Jobs for the Future recently led a group of policymakers on a visit to Eastern Kentucky to see firsthand how that distressed region is focused on regaining economic strength so its livelihood won’t be dependent on a single industry.
The people who have stayed in Eastern Kentucky have done so because they love the area, the culture, and their community, even if they can no longer work in the coal mines, as those jobs barely exist. The number of residents, however, has significantly shrunk. Tens of thousands have left the region to escape the high unemployment, the economic challenges, and the stress of living in this part of Appalachia in order to find work elsewhere to support themselves and their families.
In the southeast portion of the state in communities such as Lynch, Benham, and Cumberland, where coal mining once reigned supreme, and, as one regional official said, systemic generational poverty still exists, an unusual collaborative spirit has taken hold. As some key players say, residents want to “reinvent themselves.”
Benham Schoolhouse Inn, formerly a school for coal miners’ children.
Dr. Bruce Ayers, president emeritus of Southeast Kentucky Community and Technical College (SKCTC) is a lifelong resident of Harlan County and talks about how no other comparable place in the country has been studied by outside consultants as much as Eastern Kentucky has. And while they’re grateful for the myriad of suggested solutions for a better economy, Ayer says, they realize that local residents are the ones most appropriate to fix things. Jeff Whitehead, executive director of Eastern Kentucky Concentrated Employment Program Inc., a workforce development agency, takes it a step further, bullishly asserting that “the region is a solution to be discovered, not just a problem to be solved.”
The Workforce Development One-Stop Center in Hazard, KY.
The solution, according to Whitehead and others, is the digital economy. Residents won’t have to leave for jobs if Eastern Kentucky prepares its communities for these new economic opportunities. This goal already has been years in the making, with more years ahead than behind to accomplish it. Strategically, Whitehead insists that the region needs to minimize boundaries and borders to ensure progress. Public and private collaborators in Kentucky, he says, “know each other, like each other, trust each other.” Practically speaking, however, the digital economy can’t embrace the area in earnest until it expands its broadband capacity. Officials acknowledge that is an urgent and critical piece of the puzzle.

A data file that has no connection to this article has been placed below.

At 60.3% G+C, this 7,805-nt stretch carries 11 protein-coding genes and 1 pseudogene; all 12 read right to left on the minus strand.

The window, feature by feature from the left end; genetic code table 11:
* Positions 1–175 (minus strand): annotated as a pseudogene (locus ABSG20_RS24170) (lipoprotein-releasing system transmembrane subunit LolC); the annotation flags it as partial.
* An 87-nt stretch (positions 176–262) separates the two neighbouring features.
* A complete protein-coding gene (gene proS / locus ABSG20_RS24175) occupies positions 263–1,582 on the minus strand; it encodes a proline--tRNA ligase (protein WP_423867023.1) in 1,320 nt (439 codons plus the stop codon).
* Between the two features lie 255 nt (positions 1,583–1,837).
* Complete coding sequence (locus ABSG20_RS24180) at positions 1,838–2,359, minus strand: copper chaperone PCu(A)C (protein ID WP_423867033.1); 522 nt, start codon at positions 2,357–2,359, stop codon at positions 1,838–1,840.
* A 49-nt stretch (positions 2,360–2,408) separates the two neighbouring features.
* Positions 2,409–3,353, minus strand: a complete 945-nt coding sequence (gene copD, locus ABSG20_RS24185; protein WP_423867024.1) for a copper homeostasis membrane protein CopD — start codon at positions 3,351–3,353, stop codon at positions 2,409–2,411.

Southeast Kentucky Community Technical College in Middlesboro, KY.
Certain community colleges, such as SKCTC, are active in the revitalization effort. New SKCTC president, Dr. Vic Adams, says there are plenty of challenges, coupled with resilience, to renew their region beyond coal.
Enrollment and revenue are up at SKCTC from last year, which Adams in part attributes to such postsecondary programs as Paths to Promise, which has graduated 58 students and 475 in Accelerating Opportunity to date. The success of these programs, says Adams, is the "intrusive advising" and supportive services provided to the students, many of whom are first-generation family members to attend college.
The program services alleviate the daily barriers—from lack of transportation to lack of child care—to enable students to focus on and complete their education.
Adams, Whitehead, and others in Eastern Kentucky point to employers as the other piece of the equation to ensure that students and their families recover from the loss of coal mining jobs. The statistic they commonly cite is that with each coal job eliminated, three service jobs also disappear. Employers provide the pipeline and the work-based learning opportunities for the students. Bell County Judge Executive Albey Brock says that every new job is welcome and appreciated, adding that 30 new jobs in this area qualifies as “headline news!